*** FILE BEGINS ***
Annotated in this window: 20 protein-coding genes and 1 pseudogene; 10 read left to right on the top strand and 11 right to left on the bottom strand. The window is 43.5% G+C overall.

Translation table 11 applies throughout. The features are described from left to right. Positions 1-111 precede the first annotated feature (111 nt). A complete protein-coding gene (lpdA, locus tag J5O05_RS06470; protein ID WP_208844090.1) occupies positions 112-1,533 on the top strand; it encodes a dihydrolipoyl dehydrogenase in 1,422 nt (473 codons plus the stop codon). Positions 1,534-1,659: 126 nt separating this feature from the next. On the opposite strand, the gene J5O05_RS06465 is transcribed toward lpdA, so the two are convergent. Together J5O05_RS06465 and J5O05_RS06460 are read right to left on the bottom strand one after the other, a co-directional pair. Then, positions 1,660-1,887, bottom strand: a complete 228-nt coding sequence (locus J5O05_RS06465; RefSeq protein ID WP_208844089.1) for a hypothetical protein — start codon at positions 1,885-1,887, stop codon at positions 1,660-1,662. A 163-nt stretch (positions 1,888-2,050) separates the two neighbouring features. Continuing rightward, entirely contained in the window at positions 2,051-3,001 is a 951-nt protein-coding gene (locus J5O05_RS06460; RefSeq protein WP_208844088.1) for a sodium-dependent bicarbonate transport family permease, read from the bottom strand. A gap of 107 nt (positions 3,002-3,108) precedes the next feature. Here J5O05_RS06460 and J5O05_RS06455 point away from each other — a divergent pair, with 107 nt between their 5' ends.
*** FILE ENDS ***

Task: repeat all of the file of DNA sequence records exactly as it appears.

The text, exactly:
Annotated in this window: 20 protein-coding genes and 1 pseudogene; 10 read left to right on the top strand and 11 right to left on the bottom strand. The window is 43.5% G+C overall.

Translation table 11 applies throughout. The features are described from left to right. Positions 1-111 precede the first annotated feature (111 nt). A complete protein-coding gene (lpdA, locus tag J5O05_RS06470; protein ID WP_208844090.1) occupies positions 112-1,533 on the top strand; it encodes a dihydrolipoyl dehydrogenase in 1,422 nt (473 codons plus the stop codon). Positions 1,534-1,659: 126 nt separating this feature from the next. On the opposite strand, the gene J5O05_RS06465 is transcribed toward lpdA, so the two are convergent. Together J5O05_RS06465 and J5O05_RS06460 are read right to left on the bottom strand one after the other, a co-directional pair. Then, positions 1,660-1,887, bottom strand: a complete 228-nt coding sequence (locus J5O05_RS06465; RefSeq protein ID WP_208844089.1) for a hypothetical protein — start codon at positions 1,885-1,887, stop codon at positions 1,660-1,662. A 163-nt stretch (positions 1,888-2,050) separates the two neighbouring features. Continuing rightward, entirely contained in the window at positions 2,051-3,001 is a 951-nt protein-coding gene (locus J5O05_RS06460; RefSeq protein WP_208844088.1) for a sodium-dependent bicarbonate transport family permease, read from the bottom strand. A gap of 107 nt (positions 3,002-3,108) precedes the next feature. Here J5O05_RS06460 and J5O05_RS06455 point away from each other — a divergent pair, with 107 nt between their 5' ends.